I managed to put in ten miles on the treadmill this weekend. In a single session, minus the reset time in the middle because the machine doesn’t let you plug in more than an hour at a go. Yes, it’s as exciting as it sounds.
That said, it was interesting. My lungs held up. My legs didn’t get tired, really. I knew, going in, that I was going at a pace that I’d been able to sustain for every (lesser) distance I’d previously attempted at that speed.
It’s the other things that went wrong that fascinated me. My right calf started to seize up around mile 8. My left knee grew progressively wobblier. The basic conditioning was there, but the weaknesses in the mechanical underpinnings were starting to emerge in a way that I never could have found without a prolonged stress test like this one.
Now that it’s been a year (almost) of running my own business full time, I’m seeing parallels to that run. I know I can sustain a certain pace, with small sprints mixed in, and in theory I can do that forever. But the holes in the underlying structure start to appear after a while. You can push through most of it, but ultimately, just like with the long run, if you ignore the problems for too long, you’ll get an injury that takes you out of the game for months. In fitness, that’s a setback. In business, it can be fatal.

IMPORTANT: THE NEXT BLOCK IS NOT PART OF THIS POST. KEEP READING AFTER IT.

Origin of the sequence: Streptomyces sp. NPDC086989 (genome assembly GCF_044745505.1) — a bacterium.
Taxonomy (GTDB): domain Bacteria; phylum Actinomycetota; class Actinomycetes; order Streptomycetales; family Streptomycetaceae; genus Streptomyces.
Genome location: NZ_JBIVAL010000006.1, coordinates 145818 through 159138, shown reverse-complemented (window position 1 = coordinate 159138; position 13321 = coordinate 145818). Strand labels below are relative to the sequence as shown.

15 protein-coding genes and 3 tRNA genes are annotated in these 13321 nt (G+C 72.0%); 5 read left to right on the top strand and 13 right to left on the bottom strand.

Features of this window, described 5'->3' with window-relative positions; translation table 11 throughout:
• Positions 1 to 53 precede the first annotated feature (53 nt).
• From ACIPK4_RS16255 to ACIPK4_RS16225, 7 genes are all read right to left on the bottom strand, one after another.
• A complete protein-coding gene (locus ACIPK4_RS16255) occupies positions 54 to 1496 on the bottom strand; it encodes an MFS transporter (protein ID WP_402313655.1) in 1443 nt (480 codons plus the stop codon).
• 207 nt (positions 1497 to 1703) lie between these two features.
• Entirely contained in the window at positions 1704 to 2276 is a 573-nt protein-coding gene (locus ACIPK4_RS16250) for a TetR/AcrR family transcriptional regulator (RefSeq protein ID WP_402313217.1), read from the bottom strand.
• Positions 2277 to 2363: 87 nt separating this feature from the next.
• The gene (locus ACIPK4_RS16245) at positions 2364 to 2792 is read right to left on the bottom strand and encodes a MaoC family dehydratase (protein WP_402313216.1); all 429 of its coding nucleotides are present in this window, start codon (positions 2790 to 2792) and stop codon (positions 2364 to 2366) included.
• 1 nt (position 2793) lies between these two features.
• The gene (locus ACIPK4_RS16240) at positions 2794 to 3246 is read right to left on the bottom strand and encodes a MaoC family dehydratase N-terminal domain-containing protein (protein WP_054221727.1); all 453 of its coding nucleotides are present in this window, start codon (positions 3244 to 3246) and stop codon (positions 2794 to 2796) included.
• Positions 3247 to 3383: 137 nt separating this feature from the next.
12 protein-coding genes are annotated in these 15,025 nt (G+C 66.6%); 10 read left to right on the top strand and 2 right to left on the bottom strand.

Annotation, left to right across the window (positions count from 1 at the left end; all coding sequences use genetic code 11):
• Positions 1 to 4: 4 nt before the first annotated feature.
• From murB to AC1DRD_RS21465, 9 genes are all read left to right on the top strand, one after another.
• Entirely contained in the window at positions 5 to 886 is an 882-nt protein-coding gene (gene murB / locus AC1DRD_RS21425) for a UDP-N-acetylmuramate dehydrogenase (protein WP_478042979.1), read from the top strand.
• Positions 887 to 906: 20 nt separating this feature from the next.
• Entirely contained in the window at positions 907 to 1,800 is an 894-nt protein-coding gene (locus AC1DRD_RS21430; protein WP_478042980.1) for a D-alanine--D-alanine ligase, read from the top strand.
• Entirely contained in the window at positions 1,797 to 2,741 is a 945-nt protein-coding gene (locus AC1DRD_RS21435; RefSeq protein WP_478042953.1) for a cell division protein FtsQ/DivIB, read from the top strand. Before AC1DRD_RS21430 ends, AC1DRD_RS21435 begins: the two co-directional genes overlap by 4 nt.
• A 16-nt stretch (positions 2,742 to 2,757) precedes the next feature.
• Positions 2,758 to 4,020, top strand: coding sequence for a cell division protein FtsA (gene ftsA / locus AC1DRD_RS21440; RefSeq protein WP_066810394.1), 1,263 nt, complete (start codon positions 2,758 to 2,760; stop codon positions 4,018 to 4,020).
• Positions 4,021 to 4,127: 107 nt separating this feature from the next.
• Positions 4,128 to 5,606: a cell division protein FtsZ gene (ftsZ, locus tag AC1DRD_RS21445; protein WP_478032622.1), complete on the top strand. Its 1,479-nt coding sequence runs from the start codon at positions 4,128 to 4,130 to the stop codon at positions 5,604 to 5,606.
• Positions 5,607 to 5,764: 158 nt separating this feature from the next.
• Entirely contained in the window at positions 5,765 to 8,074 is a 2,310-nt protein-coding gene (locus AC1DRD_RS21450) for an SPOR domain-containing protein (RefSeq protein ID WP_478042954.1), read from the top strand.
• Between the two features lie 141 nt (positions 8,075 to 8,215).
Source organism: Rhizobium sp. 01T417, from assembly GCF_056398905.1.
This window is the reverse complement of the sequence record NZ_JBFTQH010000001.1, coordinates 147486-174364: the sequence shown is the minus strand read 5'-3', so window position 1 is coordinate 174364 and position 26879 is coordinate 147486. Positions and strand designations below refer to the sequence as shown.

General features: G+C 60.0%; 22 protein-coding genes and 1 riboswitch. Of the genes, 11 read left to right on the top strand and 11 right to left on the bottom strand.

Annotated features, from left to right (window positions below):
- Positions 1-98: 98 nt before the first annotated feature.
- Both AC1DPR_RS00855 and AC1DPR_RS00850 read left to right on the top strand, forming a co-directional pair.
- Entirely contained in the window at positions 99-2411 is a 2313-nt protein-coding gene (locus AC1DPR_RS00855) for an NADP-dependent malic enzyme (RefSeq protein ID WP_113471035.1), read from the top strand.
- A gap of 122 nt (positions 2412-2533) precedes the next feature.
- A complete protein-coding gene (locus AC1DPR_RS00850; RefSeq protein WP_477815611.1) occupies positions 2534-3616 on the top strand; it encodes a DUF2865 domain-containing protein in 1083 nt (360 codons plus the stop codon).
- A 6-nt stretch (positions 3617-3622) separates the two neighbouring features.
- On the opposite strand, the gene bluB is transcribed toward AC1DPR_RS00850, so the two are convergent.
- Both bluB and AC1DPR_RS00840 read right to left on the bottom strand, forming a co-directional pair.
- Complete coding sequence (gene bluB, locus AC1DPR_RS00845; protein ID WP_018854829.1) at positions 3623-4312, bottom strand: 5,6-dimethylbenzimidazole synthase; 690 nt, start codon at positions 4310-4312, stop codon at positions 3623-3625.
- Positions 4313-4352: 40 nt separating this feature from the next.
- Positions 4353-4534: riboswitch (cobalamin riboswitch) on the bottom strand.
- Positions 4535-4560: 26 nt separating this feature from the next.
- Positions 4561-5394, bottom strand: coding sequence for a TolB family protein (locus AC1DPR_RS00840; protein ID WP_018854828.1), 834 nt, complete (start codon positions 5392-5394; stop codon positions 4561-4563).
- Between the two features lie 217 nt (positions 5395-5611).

The end of December is a great time to notice this stuff and put plans in place to address them. Everyone else is slacking off, and of course you’ve got the choice to do the same, or you can push through and try to accelerate past them, but as a third option, I’d strongly recommend looking for those aching joints and cramping muscles, and see if you can get some basic maintenance put into play to prevent problems in the next quarter.